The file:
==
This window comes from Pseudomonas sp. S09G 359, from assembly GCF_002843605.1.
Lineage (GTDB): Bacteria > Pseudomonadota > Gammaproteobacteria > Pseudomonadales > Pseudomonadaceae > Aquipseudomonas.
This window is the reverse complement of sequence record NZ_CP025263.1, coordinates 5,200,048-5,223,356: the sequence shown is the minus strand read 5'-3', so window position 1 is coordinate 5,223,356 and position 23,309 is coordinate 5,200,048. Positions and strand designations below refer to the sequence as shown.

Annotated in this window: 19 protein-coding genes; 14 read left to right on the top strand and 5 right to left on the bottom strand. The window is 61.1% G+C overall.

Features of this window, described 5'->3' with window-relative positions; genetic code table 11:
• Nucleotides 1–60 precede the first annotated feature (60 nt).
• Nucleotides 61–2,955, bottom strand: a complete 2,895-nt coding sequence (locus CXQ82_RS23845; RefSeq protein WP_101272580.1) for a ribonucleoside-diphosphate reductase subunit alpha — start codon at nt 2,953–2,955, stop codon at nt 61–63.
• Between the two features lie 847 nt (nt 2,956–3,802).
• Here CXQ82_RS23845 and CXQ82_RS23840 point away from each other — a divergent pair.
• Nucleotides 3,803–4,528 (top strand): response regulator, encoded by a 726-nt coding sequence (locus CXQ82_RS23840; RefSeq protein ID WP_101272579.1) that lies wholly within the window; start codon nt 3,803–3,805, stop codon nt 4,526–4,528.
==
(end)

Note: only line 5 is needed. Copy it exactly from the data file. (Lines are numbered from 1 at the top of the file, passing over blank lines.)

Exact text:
Features of this window, described 5'->3' with window-relative positions; genetic code table 11: